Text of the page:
My ex’s brother tried to give me relationship advice at a party about a year ago. He said, to expect 40% but always give 60%. It was one of the key’s to a relationship – always giving more than you are expecting in return. And if both partners are consistently operating around these percentages, there is some kind of balance that can be achieved… So what could possibly go wrong?
I think somewhere along the line his 60% fell and my 40% rose. These changes did not work well together; we lost balance, pretty quickly. Inevitably, I began longing for more, while he began longing for less and the give and take began morphing into a game of push and pull.
I liked the equation at the time I heard it, but I’ve since then changed my mind. My father told me he had a conversation with a friend the other day in which it was said that in a relationship you do not date the person. Instead, you date their best version. Because if you are truly in love with somebody, you want to be the best version you can for that person. If you look at it this way, maybe he didn’t want to put in the effort to be the best he could be for me, and maybe, the best I could possibly be for him, wasn’t what he was looking for.
I am proposing a new percentage ratio. Give 150%, and expect 100%. If you really love somebody, and I mean the madly, deeply, Grey’s Anatomy “Pick me, choose me, love me” kind of love, you’re going to put everything you possibly can into the person you are with. At the same time, there should be some relative expectation that your partner is at least going to attempt to do the same.
However, there’s a trick to all these methods surrounding expectations, and sometimes it can throw an entire balance off. Sometimes when we expect the 100%, or even the 40%, we can expect it to be shown in a certain way. Often there’s a correlation between the way in which we give love and how we expect to receive it, and looking at a relationship in this format can become increasingly dangerous. I’ve learned a lot about what it means to love somebody over the past year and a half, and that how they choose to love me will often look completely different. Sometimes the differences between how each partner chooses to love can define the course of the rest of a relationship, and often its end. Perhaps that is what defined the end of mine. We loved each other differently; I wanted the passionate, can’t-live-without-you kind of love which I began to push for, and he wanted a love that was a little simpler, and perhaps a little less scary, and he began to pull away.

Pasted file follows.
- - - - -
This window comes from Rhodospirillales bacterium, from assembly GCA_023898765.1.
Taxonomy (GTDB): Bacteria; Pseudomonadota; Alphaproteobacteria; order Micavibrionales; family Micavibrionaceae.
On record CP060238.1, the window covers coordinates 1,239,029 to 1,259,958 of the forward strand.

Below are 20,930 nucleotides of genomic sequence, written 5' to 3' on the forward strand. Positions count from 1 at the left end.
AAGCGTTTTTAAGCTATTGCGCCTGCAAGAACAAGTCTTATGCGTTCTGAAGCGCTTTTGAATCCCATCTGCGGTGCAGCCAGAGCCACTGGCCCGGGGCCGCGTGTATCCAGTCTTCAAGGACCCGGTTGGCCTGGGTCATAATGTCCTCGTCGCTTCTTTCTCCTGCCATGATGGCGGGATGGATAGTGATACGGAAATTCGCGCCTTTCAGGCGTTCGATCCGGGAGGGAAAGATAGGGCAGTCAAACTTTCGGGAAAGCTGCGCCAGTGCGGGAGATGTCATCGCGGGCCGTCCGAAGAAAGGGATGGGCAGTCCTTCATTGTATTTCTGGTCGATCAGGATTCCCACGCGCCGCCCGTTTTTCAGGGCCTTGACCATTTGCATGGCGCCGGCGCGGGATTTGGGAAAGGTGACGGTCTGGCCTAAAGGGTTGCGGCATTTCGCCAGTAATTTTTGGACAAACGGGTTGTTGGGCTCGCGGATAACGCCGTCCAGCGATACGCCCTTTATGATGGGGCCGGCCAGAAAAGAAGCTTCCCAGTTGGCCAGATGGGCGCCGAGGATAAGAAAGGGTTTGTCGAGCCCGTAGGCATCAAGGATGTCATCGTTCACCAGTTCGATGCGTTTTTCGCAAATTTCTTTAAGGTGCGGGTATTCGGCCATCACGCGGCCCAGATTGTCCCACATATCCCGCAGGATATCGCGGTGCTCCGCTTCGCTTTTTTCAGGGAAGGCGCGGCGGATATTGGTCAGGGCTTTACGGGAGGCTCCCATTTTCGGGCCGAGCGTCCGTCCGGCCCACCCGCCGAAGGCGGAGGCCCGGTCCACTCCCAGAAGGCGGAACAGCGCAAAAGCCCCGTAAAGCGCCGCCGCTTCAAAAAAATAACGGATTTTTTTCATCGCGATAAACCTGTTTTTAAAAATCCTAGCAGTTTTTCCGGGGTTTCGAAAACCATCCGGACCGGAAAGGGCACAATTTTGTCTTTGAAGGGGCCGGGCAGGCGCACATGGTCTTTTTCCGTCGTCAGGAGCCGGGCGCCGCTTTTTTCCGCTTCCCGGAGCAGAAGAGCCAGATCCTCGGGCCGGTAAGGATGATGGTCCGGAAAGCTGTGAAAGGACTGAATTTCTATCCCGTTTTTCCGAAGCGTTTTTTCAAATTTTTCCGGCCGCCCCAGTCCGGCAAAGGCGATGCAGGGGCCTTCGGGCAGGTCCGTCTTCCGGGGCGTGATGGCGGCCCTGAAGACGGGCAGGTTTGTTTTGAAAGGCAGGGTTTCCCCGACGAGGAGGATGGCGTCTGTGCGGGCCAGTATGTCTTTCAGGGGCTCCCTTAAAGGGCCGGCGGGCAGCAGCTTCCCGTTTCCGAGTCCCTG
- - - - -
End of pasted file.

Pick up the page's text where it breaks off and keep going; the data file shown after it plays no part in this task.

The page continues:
It seems these differences are a large portion of what led to the crack in the foundation of our relationship, and eventually the collapse. Does that mean his love was not there because he wanted less, or maybe wasn’t ready for the level at which I was ready for? I hope not. I can’t be certain. I think he’s the only one who will ever really know. But I do know, we all love each other differently, sometimes it works, sometimes it crumbles down. I think I could have loved him for the rest of my life, but I think it’s okay he could only love me for right now.